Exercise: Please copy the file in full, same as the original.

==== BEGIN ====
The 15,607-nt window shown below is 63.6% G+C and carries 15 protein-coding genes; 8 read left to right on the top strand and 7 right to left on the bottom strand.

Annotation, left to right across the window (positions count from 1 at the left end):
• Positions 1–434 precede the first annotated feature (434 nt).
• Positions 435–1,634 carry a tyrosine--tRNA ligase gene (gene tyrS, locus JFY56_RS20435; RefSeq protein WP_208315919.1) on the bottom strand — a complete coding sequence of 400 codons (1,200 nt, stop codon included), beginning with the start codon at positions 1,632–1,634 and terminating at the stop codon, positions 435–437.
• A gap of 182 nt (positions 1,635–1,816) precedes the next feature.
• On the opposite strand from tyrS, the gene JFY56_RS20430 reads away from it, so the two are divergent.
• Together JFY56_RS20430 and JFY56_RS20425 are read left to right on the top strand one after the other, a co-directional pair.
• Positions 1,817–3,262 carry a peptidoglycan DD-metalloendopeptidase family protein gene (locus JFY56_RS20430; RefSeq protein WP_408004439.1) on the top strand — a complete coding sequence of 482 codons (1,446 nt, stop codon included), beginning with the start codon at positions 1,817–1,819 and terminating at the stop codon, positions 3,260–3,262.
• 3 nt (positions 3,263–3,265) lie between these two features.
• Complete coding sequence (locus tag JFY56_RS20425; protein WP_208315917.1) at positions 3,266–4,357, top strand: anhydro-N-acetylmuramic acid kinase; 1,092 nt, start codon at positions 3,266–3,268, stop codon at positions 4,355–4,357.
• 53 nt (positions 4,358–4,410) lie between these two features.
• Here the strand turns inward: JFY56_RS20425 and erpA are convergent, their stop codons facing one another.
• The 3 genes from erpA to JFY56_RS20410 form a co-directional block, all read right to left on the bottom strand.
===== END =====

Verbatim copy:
The 15,607-nt window shown below is 63.6% G+C and carries 15 protein-coding genes; 8 read left to right on the top strand and 7 right to left on the bottom strand.

Annotation, left to right across the window (positions count from 1 at the left end):
• Positions 1–434 precede the first annotated feature (434 nt).
• Positions 435–1,634 carry a tyrosine--tRNA ligase gene (gene tyrS, locus JFY56_RS20435; RefSeq protein WP_208315919.1) on the bottom strand — a complete coding sequence of 400 codons (1,200 nt, stop codon included), beginning with the start codon at positions 1,632–1,634 and terminating at the stop codon, positions 435–437.
• A gap of 182 nt (positions 1,635–1,816) precedes the next feature.
• On the opposite strand from tyrS, the gene JFY56_RS20430 reads away from it, so the two are divergent.
• Together JFY56_RS20430 and JFY56_RS20425 are read left to right on the top strand one after the other, a co-directional pair.
• Positions 1,817–3,262 carry a peptidoglycan DD-metalloendopeptidase family protein gene (locus JFY56_RS20430; RefSeq protein WP_408004439.1) on the top strand — a complete coding sequence of 482 codons (1,446 nt, stop codon included), beginning with the start codon at positions 1,817–1,819 and terminating at the stop codon, positions 3,260–3,262.
• 3 nt (positions 3,263–3,265) lie between these two features.
• Complete coding sequence (locus tag JFY56_RS20425; protein WP_208315917.1) at positions 3,266–4,357, top strand: anhydro-N-acetylmuramic acid kinase; 1,092 nt, start codon at positions 3,266–3,268, stop codon at positions 4,355–4,357.
• 53 nt (positions 4,358–4,410) lie between these two features.
• Here the strand turns inward: JFY56_RS20425 and erpA are convergent, their stop codons facing one another.
• The 3 genes from erpA to JFY56_RS20410 form a co-directional block, all read right to left on the bottom strand.